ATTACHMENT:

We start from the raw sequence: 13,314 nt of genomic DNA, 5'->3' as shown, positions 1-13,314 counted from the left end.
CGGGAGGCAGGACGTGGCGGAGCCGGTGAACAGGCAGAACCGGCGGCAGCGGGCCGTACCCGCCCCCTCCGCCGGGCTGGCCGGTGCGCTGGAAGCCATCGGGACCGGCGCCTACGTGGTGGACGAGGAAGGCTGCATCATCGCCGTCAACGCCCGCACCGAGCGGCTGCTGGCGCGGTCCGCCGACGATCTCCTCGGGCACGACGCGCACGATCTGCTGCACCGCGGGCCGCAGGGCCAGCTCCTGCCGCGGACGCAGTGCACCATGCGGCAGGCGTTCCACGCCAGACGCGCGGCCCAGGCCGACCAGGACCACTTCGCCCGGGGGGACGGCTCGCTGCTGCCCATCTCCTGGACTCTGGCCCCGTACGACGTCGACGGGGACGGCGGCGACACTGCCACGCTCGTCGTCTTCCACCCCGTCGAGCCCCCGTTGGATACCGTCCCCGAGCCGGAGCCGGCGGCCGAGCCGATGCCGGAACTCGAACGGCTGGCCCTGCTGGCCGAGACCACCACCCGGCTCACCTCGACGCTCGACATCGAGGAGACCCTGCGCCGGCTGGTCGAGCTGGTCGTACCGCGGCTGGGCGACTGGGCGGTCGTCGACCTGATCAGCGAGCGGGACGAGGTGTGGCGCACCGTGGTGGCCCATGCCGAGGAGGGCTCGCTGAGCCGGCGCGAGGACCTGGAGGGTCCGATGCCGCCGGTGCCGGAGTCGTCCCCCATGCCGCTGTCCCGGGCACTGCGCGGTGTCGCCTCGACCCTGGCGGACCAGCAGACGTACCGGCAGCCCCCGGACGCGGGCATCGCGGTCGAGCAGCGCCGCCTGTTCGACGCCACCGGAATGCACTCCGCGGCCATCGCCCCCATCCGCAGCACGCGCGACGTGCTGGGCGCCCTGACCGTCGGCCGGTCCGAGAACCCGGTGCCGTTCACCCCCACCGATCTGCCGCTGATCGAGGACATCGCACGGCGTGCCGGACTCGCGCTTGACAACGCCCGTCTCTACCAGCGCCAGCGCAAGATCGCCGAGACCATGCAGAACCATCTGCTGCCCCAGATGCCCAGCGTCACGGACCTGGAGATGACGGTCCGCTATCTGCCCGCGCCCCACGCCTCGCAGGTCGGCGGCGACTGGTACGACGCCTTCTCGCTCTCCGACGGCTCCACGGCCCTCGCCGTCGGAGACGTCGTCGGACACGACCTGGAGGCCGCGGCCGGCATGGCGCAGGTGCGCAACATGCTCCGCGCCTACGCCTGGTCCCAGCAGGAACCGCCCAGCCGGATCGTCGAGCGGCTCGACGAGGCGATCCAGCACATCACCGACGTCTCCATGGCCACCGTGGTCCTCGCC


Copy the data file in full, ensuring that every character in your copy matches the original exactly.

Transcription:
We start from the raw sequence: 13,314 nt of genomic DNA, 5'->3' as shown, positions 1-13,314 counted from the left end.
CGGGAGGCAGGACGTGGCGGAGCCGGTGAACAGGCAGAACCGGCGGCAGCGGGCCGTACCCGCCCCCTCCGCCGGGCTGGCCGGTGCGCTGGAAGCCATCGGGACCGGCGCCTACGTGGTGGACGAGGAAGGCTGCATCATCGCCGTCAACGCCCGCACCGAGCGGCTGCTGGCGCGGTCCGCCGACGATCTCCTCGGGCACGACGCGCACGATCTGCTGCACCGCGGGCCGCAGGGCCAGCTCCTGCCGCGGACGCAGTGCACCATGCGGCAGGCGTTCCACGCCAGACGCGCGGCCCAGGCCGACCAGGACCACTTCGCCCGGGGGGACGGCTCGCTGCTGCCCATCTCCTGGACTCTGGCCCCGTACGACGTCGACGGGGACGGCGGCGACACTGCCACGCTCGTCGTCTTCCACCCCGTCGAGCCCCCGTTGGATACCGTCCCCGAGCCGGAGCCGGCGGCCGAGCCGATGCCGGAACTCGAACGGCTGGCCCTGCTGGCCGAGACCACCACCCGGCTCACCTCGACGCTCGACATCGAGGAGACCCTGCGCCGGCTGGTCGAGCTGGTCGTACCGCGGCTGGGCGACTGGGCGGTCGTCGACCTGATCAGCGAGCGGGACGAGGTGTGGCGCACCGTGGTGGCCCATGCCGAGGAGGGCTCGCTGAGCCGGCGCGAGGACCTGGAGGGTCCGATGCCGCCGGTGCCGGAGTCGTCCCCCATGCCGCTGTCCCGGGCACTGCGCGGTGTCGCCTCGACCCTGGCGGACCAGCAGACGTACCGGCAGCCCCCGGACGCGGGCATCGCGGTCGAGCAGCGCCGCCTGTTCGACGCCACCGGAATGCACTCCGCGGCCATCGCCCCCATCCGCAGCACGCGCGACGTGCTGGGCGCCCTGACCGTCGGCCGGTCCGAGAACCCGGTGCCGTTCACCCCCACCGATCTGCCGCTGATCGAGGACATCGCACGGCGTGCCGGACTCGCGCTTGACAACGCCCGTCTCTACCAGCGCCAGCGCAAGATCGCCGAGACCATGCAGAACCATCTGCTGCCCCAGATGCCCAGCGTCACGGACCTGGAGATGACGGTCCGCTATCTGCCCGCGCCCCACGCCTCGCAGGTCGGCGGCGACTGGTACGACGCCTTCTCGCTCTCCGACGGCTCCACGGCCCTCGCCGTCGGAGACGTCGTCGGACACGACCTGGAGGCCGCGGCCGGCATGGCGCAGGTGCGCAACATGCTCCGCGCCTACGCCTGGTCCCAGCAGGAACCGCCCAGCCGGATCGTCGAGCGGCTCGACGAGGCGATCCAGCACATCACCGACGTCTCCATGGCCACCGTGGTCCTCGCC